Online Extra Letters Feb. 2

Readers respond to EW's Slant about The Shedd's Billie Holiday show


On Tuesday, Feb. 7, at 7 pm, people throughout the world will gather on Zoom to discuss what is likely the only realistic way to avoid climate chaos. This event is free and open to everyone at

 Most climate activists focus on reducing fossil fuel emissions. Yet even if we stop all fossil fuel burning today, the amount of CO2 already in the atmosphere will cause earth surface temperatures to continue to rise during the next few decades, creating uninhabitable conditions over much of the world. The reason: Roughly half the world’s trees, an estimated 3 trillion, have been removed over the last 10,000 years. Half of this deforestation has occurred over the last 100 years. Most of this deforested land, which comprises 75 percent of all agricultural land today, is used for grazing livestock and to grow feed for the 80 billion animals that humans eat each year.

But if we reforest much of this grazing land or let forests return naturally by leaving the land alone, the restored forests could absorb most of the CO2 we currently emit by burning fossil fuels. It would take only a fraction of current agricultural land to grow enough food for everyone to adopt a mainly plant-based diet. And if we simultaneously reduce fossil fuel emissions, we can lower atmospheric CO2 to a level that can sustain life on Earth as we know it.

The choice is ours, and it starts with our next meal. Please join the conversation on Feb. 7.

Steve Goldman


Editor’s note: In our Jan. 29 issue, Eugene Weekly suggested rather than have a white woman perform the repertoire of Billie Holiday, a Black artist, The Shedd instead could use the opportunity to uplift Black voices. We pointed out some of the criticisms that were posted online about The Shedd’s show. Many of those criticisms were deleted when The Shedd deleted its posts about the show. 


Your Jan. 26 Slant comments and criticisms of The Shedd and Siri Vik’s tribute to Billie Holiday were extremely racist. Is Ray Charles recording “Imagine” by John Lennon, the new Bruce Springsteen cover album of R&B hits (Supremes, etc.), Otis Redding recording “Satisfaction” by Jagger/Richards cultural appropriation? Or is it rather music artists showing respect and paying tribute to great music and artists they admire?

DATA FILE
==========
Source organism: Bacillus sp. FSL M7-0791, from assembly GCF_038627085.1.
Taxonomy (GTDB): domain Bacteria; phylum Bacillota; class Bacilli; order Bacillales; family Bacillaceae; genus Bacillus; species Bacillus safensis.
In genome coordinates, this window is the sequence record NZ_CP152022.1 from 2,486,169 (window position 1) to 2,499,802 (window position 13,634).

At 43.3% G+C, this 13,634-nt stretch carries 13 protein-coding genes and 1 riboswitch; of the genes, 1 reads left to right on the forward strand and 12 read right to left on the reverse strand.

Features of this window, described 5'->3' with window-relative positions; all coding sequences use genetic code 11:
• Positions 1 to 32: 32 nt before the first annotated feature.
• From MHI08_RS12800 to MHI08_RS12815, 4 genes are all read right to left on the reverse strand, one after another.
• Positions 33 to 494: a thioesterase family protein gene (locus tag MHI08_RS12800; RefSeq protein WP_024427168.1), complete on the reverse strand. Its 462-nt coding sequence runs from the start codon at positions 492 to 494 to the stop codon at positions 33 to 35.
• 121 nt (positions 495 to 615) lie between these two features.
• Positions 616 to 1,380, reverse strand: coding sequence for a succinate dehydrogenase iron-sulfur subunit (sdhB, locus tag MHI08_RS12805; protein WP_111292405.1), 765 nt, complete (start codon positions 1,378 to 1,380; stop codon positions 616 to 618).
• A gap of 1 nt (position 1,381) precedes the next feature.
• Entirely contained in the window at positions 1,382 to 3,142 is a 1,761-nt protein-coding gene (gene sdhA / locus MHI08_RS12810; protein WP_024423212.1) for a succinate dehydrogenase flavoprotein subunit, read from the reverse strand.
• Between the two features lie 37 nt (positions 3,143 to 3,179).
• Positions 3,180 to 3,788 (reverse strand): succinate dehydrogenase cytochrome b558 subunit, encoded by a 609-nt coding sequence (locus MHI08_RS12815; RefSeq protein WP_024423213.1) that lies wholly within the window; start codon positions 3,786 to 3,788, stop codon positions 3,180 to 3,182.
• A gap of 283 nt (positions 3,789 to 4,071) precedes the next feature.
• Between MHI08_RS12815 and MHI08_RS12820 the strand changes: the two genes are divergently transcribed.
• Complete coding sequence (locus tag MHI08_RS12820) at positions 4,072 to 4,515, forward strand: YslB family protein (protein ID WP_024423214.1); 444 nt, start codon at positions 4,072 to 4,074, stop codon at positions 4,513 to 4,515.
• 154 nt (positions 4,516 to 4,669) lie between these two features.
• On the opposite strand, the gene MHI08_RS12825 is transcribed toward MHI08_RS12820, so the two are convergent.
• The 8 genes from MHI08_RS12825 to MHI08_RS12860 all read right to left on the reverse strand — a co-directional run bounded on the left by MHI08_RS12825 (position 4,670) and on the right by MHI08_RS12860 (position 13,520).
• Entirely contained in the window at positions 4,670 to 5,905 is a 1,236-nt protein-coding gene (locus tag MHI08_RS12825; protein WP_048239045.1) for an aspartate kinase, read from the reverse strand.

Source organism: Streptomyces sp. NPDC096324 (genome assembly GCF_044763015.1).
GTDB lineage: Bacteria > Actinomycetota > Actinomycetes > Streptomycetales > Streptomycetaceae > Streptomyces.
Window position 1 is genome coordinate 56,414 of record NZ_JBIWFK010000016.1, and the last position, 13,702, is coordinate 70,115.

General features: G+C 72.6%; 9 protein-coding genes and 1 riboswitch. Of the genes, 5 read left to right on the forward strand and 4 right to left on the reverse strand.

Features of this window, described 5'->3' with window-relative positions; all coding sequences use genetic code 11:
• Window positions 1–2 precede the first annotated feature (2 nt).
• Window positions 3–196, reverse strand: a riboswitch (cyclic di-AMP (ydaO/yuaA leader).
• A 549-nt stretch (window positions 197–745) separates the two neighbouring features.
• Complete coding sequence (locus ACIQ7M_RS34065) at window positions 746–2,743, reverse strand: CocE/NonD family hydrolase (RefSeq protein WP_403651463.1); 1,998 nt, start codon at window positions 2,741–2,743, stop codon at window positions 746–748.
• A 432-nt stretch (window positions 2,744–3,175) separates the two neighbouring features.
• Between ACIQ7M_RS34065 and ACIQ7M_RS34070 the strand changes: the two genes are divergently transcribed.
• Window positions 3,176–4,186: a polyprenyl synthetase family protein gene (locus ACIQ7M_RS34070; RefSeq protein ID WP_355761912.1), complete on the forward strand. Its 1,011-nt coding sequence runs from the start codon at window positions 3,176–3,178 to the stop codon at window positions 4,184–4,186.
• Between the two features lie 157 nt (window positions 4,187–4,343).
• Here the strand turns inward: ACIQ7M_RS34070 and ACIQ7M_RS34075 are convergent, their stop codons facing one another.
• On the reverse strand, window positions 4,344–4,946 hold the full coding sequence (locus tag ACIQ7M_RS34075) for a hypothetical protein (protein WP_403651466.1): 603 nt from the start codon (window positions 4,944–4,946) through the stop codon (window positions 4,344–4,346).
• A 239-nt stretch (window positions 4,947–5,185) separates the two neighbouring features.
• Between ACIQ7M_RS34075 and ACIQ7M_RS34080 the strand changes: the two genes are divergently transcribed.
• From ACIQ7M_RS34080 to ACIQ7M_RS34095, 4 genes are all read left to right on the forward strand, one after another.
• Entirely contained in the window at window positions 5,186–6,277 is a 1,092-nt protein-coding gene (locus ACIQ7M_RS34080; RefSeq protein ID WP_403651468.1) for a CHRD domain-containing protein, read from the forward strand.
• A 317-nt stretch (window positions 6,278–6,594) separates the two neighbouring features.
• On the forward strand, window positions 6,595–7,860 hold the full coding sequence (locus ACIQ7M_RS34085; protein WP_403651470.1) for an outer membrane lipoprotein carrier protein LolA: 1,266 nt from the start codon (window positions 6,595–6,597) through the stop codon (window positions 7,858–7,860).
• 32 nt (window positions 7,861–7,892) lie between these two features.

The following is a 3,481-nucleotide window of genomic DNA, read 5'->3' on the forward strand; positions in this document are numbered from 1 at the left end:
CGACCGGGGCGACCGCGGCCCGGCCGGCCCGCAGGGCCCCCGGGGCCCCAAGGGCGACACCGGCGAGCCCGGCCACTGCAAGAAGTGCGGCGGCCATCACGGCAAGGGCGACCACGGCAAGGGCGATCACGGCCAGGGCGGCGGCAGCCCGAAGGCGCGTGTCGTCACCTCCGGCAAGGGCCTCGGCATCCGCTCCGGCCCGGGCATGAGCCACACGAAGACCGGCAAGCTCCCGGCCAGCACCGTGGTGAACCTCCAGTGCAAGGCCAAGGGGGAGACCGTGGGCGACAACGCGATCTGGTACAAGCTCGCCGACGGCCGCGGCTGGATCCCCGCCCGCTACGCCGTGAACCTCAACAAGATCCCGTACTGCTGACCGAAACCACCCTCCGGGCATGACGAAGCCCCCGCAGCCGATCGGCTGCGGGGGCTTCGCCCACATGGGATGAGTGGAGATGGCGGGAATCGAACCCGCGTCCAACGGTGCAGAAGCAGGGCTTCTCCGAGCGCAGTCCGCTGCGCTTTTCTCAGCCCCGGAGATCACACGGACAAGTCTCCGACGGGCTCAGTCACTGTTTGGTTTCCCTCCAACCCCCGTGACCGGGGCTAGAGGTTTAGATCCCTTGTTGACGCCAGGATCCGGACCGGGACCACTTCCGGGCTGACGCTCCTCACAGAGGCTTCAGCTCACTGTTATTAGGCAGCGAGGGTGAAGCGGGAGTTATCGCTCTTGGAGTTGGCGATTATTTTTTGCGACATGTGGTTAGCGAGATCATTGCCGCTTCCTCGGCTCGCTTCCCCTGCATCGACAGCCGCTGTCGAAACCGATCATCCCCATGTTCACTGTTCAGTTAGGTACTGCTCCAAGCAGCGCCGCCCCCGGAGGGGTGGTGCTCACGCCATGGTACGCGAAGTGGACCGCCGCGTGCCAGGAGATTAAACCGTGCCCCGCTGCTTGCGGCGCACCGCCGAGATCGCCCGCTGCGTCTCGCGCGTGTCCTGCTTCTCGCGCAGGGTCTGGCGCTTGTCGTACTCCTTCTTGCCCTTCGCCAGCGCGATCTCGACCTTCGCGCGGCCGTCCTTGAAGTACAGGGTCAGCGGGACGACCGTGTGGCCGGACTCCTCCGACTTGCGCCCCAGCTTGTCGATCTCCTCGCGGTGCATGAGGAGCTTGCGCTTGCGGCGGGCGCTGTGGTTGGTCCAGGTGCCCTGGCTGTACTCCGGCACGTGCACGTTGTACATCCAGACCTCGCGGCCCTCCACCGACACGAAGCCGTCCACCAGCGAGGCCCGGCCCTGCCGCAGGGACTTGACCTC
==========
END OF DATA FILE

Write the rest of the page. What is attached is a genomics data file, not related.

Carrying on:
Music is the one area that all races and cultures have in common. Your comments reinforce the racist notion that skin color is how we are to judge someone.

Don French



I can understand the criticism and condemnation if Siri Vik really did, to use EW’s word, “portray” Billie Holiday in a program of her songs at The Shedd (EW, 1/26). But is the EW implying that no white musician should ever perform any of the thousands of works by the hundreds of Black musical geniuses in our history? That would seem to me to be the kind of reflexive cultural “wokeness” that provides all-too-easy fodder for the Sean Hannitys and Marjorie Taylor Greenes of the world.

And given the kind of culture we live in today, I expect to be called a white supremacist for saying this.

Tim Baxter



Your lead item in the Jan. 26 Slant scolds the “tone-deaf” Shedd Institute for white vocalist Siri Vik’s tribute to Billie Holiday, the late and marvelous vocalist. And continues “…it’s problematic for her (Vik) to portray an African American singer.”


It’s unclear where Eugene Weekly has been hiding its head, but Billie Holiday sang white music and African American music, with white and African American musicians, to white and African American and Latino and Asian and American Indian and Native Hawaiians and other Pacific Islanders, et al., ticket holders.

Is it possible Billie Holiday appreciated all ticket holders regardless of ethnicity, gender, religion, politics and hue?

Thank you Shedd Institute, Siri Vik and Billie Holiday.

Don McLean


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